Keftedes – moreish meatballs
As I bit into the meatball I got a taste of something fragrant, pungent even, slightly hot, savoury, aromatic. It seemed to tingle on my tongue. “Yes” said my Mum,” I put a clove of garlic in them.” This seemed as exotic and daring as if she had donned a Carmen Miranda hat and cha-cha-chaed round the sitting room. Hard to think that there was a time when pasta was only one shape – spaghetti in long blue paper packets – olive oil was in the medicine cabinet in a tiny bottle and garlic was a rare, foreign ingredient. Growing up in the 70′s in a working class family, that’s how it was. However, my Babcia (Polish grandmother) ate a raw a day – and the scent of it always formed an aromatic halo around her – so I’m not sure where she got it from in such quantity!
So that was my meatball memory and some sort of meatball seems to exist in all cuisines. Whether you call it a kofte, slider, rissole, frikadeller, polpette or hanbagu, few can resist a bite-sized morsel of spicy or seasoned ground meat. I’m not claiming that this is a particularly authentic Greek recipe but it’s one that everyone seems to like. I’ve called them keftedes as they are a similar shape and size to the ones my Mother-in-law makes to a recipe passed down by her Greek-Cypriot mother. Mine have a lot more spice. Sometimes I roll them into balls as cocktail meatballs as in the top image.
The easiest packed lunch is made of left-overs from the night before, as all you have to do is put a portion in a tub ready for the morning. I often make double the quantity of these keftedes and simmer half of the them in a tomato sauce to eat with rice or pasta for supper. A few in the lunchboxes, with some hummus or tahini, flat bread, salad and a wedge of fresh lemon make a very satisfying meal. You can freeze the rest for another quick supper or lunch.
1/2 tablespoon cumin seeds
1/2 tablespoon of sesame seeds
1/2 dried chilli (optional)
1 teaspoon sea salt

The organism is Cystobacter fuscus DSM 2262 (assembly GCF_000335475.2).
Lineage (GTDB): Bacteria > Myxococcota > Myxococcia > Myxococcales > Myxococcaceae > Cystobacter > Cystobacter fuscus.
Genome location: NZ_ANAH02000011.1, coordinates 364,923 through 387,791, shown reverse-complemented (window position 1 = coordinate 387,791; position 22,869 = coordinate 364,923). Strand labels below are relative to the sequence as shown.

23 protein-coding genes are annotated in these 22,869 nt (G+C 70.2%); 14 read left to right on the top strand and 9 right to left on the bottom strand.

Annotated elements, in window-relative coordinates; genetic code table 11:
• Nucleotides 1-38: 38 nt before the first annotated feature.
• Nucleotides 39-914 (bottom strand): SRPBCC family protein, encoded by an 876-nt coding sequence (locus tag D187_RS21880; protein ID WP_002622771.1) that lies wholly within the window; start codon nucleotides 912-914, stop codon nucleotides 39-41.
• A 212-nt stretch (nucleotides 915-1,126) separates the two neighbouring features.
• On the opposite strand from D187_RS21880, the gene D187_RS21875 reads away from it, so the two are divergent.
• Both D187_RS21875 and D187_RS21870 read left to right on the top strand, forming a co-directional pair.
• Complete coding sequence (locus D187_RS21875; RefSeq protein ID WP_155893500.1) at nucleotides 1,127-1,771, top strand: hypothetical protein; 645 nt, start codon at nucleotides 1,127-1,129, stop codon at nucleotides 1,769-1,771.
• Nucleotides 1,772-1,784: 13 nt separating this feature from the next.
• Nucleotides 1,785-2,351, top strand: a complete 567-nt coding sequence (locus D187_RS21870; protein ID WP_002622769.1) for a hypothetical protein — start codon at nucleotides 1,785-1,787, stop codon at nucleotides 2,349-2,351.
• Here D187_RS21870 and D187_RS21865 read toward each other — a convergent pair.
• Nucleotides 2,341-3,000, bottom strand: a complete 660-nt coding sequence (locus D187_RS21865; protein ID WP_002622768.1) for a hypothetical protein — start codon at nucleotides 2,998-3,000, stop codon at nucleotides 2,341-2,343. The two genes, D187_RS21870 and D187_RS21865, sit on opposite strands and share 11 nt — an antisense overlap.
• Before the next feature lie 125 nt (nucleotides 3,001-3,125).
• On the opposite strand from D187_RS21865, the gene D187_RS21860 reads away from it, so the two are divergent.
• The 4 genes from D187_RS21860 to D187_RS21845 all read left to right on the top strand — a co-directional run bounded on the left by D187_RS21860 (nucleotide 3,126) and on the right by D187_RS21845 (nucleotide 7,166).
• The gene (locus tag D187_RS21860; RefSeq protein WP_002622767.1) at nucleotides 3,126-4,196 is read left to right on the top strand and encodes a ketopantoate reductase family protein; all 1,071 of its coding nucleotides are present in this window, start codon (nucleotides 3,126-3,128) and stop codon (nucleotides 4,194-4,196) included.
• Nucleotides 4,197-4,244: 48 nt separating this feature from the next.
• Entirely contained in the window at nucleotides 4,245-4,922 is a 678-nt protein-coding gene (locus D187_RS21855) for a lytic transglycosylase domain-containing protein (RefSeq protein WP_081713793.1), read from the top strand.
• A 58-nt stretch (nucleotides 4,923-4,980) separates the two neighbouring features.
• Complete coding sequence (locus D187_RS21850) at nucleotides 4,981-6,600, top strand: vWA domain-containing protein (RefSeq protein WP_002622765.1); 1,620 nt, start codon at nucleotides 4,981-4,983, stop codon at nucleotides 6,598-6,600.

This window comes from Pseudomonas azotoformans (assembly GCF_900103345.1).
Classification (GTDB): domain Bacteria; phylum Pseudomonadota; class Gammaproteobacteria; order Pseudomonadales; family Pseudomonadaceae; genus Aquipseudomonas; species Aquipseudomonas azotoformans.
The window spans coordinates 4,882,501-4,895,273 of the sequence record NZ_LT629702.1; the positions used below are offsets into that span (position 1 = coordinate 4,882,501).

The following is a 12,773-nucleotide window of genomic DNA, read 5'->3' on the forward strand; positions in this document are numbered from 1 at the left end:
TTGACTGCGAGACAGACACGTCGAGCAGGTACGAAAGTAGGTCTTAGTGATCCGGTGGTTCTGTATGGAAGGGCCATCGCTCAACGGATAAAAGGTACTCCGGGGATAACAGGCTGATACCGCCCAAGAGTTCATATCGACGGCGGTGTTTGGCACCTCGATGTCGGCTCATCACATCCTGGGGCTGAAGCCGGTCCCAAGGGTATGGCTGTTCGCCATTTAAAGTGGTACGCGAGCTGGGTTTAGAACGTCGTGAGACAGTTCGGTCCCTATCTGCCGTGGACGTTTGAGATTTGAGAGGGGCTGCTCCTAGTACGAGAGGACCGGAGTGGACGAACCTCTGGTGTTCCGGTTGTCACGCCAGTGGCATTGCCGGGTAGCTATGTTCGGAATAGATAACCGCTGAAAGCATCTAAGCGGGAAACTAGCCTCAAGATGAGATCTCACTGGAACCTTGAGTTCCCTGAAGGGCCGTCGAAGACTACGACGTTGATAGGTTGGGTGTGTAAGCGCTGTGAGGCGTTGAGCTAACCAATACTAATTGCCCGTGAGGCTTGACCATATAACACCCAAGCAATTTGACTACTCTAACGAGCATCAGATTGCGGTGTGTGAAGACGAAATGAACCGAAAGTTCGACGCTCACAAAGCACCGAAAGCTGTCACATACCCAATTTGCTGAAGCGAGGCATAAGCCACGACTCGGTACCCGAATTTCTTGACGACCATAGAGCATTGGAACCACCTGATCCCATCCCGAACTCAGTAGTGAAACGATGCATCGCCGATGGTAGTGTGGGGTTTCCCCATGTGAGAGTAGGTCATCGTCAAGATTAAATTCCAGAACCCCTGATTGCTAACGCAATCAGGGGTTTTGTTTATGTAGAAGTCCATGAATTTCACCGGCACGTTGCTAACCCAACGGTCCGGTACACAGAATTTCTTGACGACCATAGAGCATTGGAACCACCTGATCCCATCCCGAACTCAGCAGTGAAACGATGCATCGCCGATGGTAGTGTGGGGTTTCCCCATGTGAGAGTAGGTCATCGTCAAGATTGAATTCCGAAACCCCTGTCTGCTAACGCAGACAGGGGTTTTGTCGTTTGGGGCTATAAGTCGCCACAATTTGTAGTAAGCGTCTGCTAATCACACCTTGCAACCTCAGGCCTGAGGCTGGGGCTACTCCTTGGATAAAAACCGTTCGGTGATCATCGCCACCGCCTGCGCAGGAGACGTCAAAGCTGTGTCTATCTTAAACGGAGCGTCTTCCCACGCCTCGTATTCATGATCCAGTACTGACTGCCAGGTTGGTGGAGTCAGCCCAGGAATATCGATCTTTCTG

freshly ground black pepper
2 cloves garlic, chopped finely
1/2 onion, chopped finely
2 tablespoons olive oil
500g minced lamb
1/2 bunch of parsley or mint leaves picked and chopped (optional)
- Gently toast the cumin seeds, sesame seeds and dried chilli in a dry non-stick or cast iron frying pan until they start to turn very light golden brown.
- Remove immediately to a bowl and mix with some sea salt, pepper, garlic and onion. Add about a tablespoon of olive oil to the pan and fry the onion mixture gently until the onion and garlic is soft and transparent.
- Return to the bowl and mix together with the lamb and parsley or mint if using. Shape into small, slightly flattened rounds (like a mini burger or large flat meatball).
- Add the rest of the oil to the pan and put over a medium heat. Fry the keftedes for about 2-3 minutes on each side. They should be cooked through but still slightly pink in the middle. Drain on kitchen paper and serve warm or cold.
UAE Saves Week 2013
I’m posting recipes and ideas that are great for packed lunches this week – some are already up on the Cashy.me site if you want to plan ahead. There are other non-food related, practical activities every single day, find out what’s on here and don’t forget to use #UAEsaves on your pics, posts and tweets.
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So do you have meatball memories to share? What’s your favourite way to eat a meatball? And is a vegetarian ‘meatball’ just all wrong?